One protein, two partners: a balancing act with cancerous implications

From the Bai, Eisenman and Moens Laboratories (Basic Sciences Division) and the Grady Laboratory (Clinical Research Division)

During cancer metastasis, cellular signaling is re-wired to promote migration and proliferation. “To date, how cells modify signaling pathways to acquire such aggressive behaviors remains unclear,” says Dr. Jihong Bai, an Associate Member in the Basic Sciences Division. Changes in signaling are mediated in part by the endocytic machinery, which transports nutrients and signaling molecules into the cell by engulfing them in membrane-bound compartments. Altered activity of endocytic proteins has been observed in many cancers, but how these changes promote cancer progression is not well understood.

The endophilin A protein family facilitates endocytosis by binding both to membranes and to other proteins. Dr. Raj Poudel, a postdoctoral fellow jointly advised by Dr. Bai and Dr. Bob Eisenman, studies the endophilin A family member EndoA3, which has been linked to cancer invasiveness. In work recently published in Developmental Cell, Dr. Poudel and his colleagues in the Bai and Eisenman labs, in collaboration with the laboratories of Dr. Cecilia Moens and Dr. Bill Grady, report a mechanism by which EndoA3 balances the migratory and proliferative behaviors of colorectal cancer cells.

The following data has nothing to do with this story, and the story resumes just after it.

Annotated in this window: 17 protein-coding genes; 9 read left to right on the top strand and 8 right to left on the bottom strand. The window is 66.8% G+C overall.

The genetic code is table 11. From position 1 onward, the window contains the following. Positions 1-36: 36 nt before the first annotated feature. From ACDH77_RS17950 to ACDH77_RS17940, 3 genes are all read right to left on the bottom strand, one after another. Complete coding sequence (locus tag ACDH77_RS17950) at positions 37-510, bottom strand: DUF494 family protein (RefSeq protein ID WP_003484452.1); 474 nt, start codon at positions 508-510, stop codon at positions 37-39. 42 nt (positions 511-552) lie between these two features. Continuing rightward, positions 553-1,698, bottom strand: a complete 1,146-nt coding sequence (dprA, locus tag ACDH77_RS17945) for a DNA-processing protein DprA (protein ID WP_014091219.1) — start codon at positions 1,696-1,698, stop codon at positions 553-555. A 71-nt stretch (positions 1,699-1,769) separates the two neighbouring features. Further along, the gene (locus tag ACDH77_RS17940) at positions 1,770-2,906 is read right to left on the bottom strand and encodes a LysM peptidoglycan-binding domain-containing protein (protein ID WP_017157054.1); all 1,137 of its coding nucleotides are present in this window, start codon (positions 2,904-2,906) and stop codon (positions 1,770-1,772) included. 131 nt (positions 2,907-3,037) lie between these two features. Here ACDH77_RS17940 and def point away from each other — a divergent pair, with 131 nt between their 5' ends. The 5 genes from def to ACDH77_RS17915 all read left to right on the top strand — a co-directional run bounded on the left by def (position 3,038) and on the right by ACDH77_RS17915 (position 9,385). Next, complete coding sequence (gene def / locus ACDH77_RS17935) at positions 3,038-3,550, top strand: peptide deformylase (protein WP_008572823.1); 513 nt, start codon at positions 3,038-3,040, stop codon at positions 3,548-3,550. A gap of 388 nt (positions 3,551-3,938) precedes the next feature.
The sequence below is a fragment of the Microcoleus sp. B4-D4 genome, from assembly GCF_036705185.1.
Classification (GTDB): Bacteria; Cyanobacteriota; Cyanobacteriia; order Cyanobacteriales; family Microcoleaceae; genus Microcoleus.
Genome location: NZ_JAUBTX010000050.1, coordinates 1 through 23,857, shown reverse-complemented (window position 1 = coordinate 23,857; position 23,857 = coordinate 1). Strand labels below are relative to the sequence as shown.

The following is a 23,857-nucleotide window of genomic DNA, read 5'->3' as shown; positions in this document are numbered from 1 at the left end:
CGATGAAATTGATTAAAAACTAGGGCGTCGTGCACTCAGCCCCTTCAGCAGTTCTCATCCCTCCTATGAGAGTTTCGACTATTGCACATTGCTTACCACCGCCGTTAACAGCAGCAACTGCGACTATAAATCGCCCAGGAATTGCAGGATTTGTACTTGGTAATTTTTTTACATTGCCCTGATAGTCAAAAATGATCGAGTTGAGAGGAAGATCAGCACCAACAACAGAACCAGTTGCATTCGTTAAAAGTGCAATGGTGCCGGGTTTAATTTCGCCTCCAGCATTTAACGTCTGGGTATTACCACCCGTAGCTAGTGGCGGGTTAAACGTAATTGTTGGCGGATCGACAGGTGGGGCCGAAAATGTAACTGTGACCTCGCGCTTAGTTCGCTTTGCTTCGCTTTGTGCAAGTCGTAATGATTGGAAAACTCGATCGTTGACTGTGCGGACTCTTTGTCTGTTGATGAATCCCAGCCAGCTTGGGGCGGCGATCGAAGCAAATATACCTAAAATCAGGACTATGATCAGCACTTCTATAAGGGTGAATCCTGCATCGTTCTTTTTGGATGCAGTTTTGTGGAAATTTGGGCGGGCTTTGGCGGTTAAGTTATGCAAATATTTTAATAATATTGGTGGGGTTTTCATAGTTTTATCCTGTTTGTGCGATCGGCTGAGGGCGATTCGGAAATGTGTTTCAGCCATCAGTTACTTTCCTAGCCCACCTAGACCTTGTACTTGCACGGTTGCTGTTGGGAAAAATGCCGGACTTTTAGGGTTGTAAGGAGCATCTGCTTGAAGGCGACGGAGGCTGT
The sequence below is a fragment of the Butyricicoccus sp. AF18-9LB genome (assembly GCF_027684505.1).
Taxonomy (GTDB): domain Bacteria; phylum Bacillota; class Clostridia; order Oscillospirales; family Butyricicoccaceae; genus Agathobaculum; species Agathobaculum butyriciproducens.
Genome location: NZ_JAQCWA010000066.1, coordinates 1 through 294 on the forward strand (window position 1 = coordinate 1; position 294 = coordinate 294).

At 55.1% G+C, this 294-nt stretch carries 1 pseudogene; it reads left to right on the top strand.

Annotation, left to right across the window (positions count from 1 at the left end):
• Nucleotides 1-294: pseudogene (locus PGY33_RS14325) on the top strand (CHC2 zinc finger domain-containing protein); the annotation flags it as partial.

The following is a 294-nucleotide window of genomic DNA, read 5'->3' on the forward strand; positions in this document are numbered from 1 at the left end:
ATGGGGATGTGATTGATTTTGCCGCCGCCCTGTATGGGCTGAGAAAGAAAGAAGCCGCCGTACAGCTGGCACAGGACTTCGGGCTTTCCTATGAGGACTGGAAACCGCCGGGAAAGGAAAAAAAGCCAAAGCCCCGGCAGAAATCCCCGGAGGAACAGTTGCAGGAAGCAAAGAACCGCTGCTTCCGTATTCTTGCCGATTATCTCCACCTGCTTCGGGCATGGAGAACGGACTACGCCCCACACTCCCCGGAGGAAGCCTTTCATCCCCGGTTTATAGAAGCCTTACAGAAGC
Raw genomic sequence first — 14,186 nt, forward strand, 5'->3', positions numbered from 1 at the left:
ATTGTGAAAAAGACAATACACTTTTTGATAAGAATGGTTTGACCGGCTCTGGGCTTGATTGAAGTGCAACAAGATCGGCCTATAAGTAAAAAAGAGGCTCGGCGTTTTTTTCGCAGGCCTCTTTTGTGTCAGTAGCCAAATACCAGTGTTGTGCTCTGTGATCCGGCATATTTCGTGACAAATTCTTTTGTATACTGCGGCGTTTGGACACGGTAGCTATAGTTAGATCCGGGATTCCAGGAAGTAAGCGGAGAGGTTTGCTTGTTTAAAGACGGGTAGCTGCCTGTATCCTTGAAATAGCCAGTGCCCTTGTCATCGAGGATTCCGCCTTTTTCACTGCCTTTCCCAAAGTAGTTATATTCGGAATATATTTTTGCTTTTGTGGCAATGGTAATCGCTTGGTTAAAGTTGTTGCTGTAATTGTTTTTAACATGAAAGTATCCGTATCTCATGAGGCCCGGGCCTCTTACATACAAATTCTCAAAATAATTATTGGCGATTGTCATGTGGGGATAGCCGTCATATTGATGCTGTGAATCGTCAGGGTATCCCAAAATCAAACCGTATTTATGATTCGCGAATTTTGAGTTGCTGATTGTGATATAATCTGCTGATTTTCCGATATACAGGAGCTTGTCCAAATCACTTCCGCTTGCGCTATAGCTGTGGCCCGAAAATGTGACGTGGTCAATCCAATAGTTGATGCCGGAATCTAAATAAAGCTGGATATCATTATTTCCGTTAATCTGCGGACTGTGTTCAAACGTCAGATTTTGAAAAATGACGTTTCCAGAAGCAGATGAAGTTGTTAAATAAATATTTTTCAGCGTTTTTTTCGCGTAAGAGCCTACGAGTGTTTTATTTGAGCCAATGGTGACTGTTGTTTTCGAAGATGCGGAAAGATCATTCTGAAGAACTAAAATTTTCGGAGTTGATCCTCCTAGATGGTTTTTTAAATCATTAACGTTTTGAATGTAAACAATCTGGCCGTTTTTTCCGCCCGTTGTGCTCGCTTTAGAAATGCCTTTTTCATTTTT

EndoA3 balances cell growth and migration through mutually exclusive interactions with membranes vs. the guanine nucleotide exchange factor TIAM1. Image provided by Dr. Jihong Bai

To analyze the connection between EndoA3 and colon cancer, the researchers first compared EndoA3 expression levels in cancerous tissue vs. normal tissue using immunohistochemistry. They observed that EndoA3 expression levels were higher in cancerous regions, and that more advanced cancers tended to express the most EndoA3. Next, the authors showed that over-expression of EndoA3 in colon cancer cell lines increases the rates of growth and migration, while siRNA knockdown of EndoA3 attenuated both of these proliferative phenotypes. In addition, EndoA3 expression was found to increase the abundance and dynamics of membrane projections called filopodia and lamellipodia.

Endophilin A proteins each possess a membrane-binding (BAR) domain and a protein-binding (SH3) domain. To determine the role of EndoA3-membrane interactions in promoting cell migration and proliferation, the authors deleted an N-terminal amphipathic helix of EndoA3’s BAR domain (EndoA3ΔN) and asked how this affected the EndoA3-induced phenotypes. While EndoA3ΔN was less effective than full-length EndoA3 at promoting endocytosis and cell growth, the researchers were surprised to find that EndoA3ΔN was more effective at promoting cell migration and filopodia formation, suggesting that EndoA3’s membrane binding activity inhibits the protein’s ability to drive invasive phenotypes.